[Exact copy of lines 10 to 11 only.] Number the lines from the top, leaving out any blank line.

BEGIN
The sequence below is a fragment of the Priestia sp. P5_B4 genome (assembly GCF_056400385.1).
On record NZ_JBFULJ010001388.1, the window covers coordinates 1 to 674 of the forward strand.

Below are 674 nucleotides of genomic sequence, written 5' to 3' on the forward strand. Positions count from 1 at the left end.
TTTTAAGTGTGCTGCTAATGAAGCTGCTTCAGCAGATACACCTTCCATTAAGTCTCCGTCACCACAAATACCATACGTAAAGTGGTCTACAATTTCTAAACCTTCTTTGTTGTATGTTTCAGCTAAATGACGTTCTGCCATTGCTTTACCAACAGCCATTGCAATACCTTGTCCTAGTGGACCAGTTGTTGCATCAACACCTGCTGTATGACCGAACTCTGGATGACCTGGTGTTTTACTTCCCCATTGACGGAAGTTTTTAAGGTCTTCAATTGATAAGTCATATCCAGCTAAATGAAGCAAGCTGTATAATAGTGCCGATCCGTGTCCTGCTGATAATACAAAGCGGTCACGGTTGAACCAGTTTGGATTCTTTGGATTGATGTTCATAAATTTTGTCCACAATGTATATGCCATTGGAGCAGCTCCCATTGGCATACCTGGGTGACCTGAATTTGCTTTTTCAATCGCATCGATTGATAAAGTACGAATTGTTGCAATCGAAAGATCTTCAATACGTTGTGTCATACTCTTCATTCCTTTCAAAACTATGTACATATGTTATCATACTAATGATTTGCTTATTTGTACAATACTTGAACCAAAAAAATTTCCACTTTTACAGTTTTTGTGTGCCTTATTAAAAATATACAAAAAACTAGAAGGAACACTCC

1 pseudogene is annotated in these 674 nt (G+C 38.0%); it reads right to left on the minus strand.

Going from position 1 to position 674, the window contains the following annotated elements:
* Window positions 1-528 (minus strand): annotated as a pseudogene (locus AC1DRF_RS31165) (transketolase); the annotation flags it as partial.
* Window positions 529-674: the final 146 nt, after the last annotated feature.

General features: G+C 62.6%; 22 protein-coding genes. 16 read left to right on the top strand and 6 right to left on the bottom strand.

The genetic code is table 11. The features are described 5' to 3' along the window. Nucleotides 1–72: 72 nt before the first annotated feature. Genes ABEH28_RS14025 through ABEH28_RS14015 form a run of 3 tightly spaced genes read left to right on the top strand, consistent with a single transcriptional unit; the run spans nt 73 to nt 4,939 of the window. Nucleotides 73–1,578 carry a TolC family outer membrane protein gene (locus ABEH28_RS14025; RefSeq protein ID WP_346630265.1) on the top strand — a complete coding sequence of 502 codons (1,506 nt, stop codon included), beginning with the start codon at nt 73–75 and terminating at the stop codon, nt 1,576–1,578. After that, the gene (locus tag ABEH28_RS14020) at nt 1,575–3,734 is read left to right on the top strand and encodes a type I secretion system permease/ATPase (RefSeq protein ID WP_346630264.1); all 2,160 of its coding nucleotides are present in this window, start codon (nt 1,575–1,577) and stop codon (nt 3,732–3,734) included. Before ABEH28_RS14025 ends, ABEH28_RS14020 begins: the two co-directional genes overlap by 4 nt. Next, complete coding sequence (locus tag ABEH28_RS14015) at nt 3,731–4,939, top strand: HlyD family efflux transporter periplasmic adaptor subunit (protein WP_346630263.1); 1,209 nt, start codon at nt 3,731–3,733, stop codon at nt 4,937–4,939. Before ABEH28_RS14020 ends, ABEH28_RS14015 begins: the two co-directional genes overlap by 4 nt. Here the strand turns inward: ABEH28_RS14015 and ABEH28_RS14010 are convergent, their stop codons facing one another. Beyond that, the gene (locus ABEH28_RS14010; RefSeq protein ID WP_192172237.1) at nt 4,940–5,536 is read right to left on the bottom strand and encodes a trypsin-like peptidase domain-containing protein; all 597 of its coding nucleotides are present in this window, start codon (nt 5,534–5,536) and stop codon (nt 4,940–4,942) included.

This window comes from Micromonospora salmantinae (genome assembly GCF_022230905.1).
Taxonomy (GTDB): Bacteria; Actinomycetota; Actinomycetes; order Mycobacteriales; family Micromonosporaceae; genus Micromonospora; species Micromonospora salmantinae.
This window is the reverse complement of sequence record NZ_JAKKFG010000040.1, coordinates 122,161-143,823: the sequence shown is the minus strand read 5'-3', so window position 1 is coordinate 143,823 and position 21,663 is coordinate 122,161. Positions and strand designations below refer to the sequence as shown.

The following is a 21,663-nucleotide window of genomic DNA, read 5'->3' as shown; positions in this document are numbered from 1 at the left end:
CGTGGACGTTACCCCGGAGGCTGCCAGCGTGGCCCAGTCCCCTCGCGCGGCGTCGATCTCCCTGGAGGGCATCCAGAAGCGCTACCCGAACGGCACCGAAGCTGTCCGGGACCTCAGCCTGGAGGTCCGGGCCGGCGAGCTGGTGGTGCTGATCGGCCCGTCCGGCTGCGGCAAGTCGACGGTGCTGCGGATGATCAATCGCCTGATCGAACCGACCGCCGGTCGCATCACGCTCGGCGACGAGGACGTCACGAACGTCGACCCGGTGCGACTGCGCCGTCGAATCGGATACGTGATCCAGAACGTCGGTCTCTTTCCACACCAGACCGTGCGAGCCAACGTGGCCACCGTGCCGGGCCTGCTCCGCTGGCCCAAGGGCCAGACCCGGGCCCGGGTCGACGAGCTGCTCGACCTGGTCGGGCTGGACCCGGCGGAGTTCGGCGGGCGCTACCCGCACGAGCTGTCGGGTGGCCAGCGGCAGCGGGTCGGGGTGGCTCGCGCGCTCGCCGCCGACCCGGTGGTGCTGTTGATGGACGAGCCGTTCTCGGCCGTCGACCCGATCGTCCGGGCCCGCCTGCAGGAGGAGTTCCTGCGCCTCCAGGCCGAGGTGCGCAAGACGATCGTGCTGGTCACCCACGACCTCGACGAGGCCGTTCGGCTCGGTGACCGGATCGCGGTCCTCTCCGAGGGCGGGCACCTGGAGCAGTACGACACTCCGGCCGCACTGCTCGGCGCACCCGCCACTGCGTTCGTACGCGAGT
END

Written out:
The genetic code is table 11. The features are described 5' to 3' along the window. Nucleotides 1–72: 72 nt before the first annotated feature. Genes ABEH28_RS14025 through ABEH28_RS14015 form a run of 3 tightly spaced genes read left to right on the top strand, consistent with a single transcriptional unit; the run spans nt 73 to nt 4,939 of the window. Nucleotides 73–1,578 carry a TolC family outer membrane protein gene (locus ABEH28_RS14025; RefSeq protein ID WP_346630265.1) on the top strand — a complete coding sequence of 502 codons (1,506 nt, stop codon included), beginning with the start codon at nt 73–75 and terminating at the stop codon, nt 1,576–1,578. After that, the gene (locus tag ABEH28_RS14020) at nt 1,575–3,734 is read left to right on the top strand and encodes a type I secretion system permease/ATPase (RefSeq protein ID WP_346630264.1); all 2,160 of its coding nucleotides are present in this window, start codon (nt 1,575–1,577) and stop codon (nt 3,732–3,734) included. Before ABEH28_RS14025 ends, ABEH28_RS14020 begins: the two co-directional genes overlap by 4 nt. Next, complete coding sequence (locus tag ABEH28_RS14015) at nt 3,731–4,939, top strand: HlyD family efflux transporter periplasmic adaptor subunit (protein WP_346630263.1); 1,209 nt, start codon at nt 3,731–3,733, stop codon at nt 4,937–4,939. Before ABEH28_RS14020 ends, ABEH28_RS14015 begins: the two co-directional genes overlap by 4 nt. Here the strand turns inward: ABEH28_RS14015 and ABEH28_RS14010 are convergent, their stop codons facing one another. Beyond that, the gene (locus ABEH28_RS14010; RefSeq protein ID WP_192172237.1) at nt 4,940–5,536 is read right to left on the bottom strand and encodes a trypsin-like peptidase domain-containing protein; all 597 of its coding nucleotides are present in this window, start codon (nt 5,534–5,536) and stop codon (nt 4,940–4,942) included.

This window comes from Micromonospora salmantinae (genome assembly GCF_022230905.1).